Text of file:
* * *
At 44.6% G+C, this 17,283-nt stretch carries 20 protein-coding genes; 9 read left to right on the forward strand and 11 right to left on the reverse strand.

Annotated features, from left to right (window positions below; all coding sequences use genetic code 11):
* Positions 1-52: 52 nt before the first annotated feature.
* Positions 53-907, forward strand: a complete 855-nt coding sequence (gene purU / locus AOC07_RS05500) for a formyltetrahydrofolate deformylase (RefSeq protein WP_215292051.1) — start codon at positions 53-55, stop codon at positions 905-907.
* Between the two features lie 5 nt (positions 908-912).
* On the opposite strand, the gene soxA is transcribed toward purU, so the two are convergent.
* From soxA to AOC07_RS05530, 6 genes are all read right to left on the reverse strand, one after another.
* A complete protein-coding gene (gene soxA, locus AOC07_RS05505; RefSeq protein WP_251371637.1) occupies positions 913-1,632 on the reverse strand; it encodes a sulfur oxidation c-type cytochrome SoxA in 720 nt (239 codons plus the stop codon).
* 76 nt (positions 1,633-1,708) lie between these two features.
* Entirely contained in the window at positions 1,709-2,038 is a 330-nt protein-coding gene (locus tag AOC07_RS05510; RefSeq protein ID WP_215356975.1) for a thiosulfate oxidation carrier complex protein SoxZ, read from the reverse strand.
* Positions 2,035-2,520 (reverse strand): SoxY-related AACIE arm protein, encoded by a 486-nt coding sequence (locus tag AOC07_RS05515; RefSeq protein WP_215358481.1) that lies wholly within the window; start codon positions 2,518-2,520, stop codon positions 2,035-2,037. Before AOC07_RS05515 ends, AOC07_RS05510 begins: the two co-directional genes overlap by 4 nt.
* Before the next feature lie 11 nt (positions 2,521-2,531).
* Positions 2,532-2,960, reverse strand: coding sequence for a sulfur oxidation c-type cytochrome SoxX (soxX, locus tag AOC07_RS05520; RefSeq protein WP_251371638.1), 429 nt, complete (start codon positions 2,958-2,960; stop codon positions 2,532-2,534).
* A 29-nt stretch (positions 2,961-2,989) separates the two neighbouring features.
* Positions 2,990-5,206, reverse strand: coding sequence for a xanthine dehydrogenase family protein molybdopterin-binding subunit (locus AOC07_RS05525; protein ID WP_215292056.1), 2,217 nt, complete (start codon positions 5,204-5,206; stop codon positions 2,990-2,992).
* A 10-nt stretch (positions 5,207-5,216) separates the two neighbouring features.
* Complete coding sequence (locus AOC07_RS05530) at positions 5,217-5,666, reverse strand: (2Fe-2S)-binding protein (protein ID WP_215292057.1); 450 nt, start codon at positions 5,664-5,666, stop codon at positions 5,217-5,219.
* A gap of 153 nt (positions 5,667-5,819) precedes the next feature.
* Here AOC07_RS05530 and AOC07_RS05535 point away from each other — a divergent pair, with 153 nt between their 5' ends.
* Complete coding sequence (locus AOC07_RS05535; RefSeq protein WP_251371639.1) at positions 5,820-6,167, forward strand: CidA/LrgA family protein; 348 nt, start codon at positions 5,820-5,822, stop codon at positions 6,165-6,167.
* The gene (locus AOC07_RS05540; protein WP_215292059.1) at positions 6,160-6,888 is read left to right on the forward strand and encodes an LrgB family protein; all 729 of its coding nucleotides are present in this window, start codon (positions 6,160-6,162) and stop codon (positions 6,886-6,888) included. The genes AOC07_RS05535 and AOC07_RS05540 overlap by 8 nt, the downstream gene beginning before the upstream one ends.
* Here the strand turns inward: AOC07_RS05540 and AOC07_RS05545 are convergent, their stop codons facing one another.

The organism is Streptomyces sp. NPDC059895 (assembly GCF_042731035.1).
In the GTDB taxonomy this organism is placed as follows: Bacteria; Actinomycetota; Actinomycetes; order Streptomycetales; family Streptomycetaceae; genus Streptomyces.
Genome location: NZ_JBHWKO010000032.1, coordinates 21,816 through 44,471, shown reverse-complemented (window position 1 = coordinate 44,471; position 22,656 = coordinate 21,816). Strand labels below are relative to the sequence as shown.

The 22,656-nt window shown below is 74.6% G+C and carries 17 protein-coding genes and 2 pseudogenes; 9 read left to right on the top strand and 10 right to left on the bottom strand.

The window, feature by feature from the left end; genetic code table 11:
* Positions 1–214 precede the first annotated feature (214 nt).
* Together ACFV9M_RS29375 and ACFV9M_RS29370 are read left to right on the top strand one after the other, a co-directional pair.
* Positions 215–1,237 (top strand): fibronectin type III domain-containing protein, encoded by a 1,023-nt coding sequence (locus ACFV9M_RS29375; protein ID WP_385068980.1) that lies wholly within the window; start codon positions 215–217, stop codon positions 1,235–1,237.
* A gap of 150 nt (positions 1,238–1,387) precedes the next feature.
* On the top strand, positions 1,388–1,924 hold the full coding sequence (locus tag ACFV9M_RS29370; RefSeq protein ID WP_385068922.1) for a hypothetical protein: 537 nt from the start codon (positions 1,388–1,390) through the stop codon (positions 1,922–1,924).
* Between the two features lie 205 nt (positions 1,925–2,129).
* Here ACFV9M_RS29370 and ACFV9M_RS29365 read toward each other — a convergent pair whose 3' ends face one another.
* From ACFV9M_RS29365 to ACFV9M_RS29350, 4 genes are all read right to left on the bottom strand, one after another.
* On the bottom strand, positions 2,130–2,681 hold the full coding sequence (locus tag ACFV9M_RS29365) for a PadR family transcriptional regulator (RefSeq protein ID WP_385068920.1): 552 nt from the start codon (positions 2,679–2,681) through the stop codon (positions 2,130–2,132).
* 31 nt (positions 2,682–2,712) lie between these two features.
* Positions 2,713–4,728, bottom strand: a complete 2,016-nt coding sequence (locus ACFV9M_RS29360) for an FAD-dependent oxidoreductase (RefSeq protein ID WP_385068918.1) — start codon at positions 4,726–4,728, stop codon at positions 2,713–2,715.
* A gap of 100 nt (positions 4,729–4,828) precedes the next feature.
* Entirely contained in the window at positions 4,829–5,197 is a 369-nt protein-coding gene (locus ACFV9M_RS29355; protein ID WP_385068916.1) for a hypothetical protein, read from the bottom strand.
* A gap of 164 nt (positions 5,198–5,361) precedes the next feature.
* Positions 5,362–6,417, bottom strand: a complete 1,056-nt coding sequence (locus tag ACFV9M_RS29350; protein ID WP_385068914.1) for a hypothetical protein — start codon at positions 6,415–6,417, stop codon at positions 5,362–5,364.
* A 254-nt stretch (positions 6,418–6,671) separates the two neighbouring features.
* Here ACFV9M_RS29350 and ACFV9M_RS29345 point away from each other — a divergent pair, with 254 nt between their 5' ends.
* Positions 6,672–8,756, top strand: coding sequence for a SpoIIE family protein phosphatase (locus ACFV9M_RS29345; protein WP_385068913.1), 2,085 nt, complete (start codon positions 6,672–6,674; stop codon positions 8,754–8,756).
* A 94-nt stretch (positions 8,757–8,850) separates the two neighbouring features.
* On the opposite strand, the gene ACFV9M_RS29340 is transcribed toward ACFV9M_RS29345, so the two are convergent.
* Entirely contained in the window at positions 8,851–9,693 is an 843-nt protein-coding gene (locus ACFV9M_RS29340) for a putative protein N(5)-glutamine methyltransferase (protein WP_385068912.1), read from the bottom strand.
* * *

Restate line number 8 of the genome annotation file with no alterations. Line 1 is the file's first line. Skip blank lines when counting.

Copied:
* A complete protein-coding gene (gene soxA, locus AOC07_RS05505; RefSeq protein WP_251371637.1) occupies positions 913-1,632 on the reverse strand; it encodes a sulfur oxidation c-type cytochrome SoxA in 720 nt (239 codons plus the stop codon).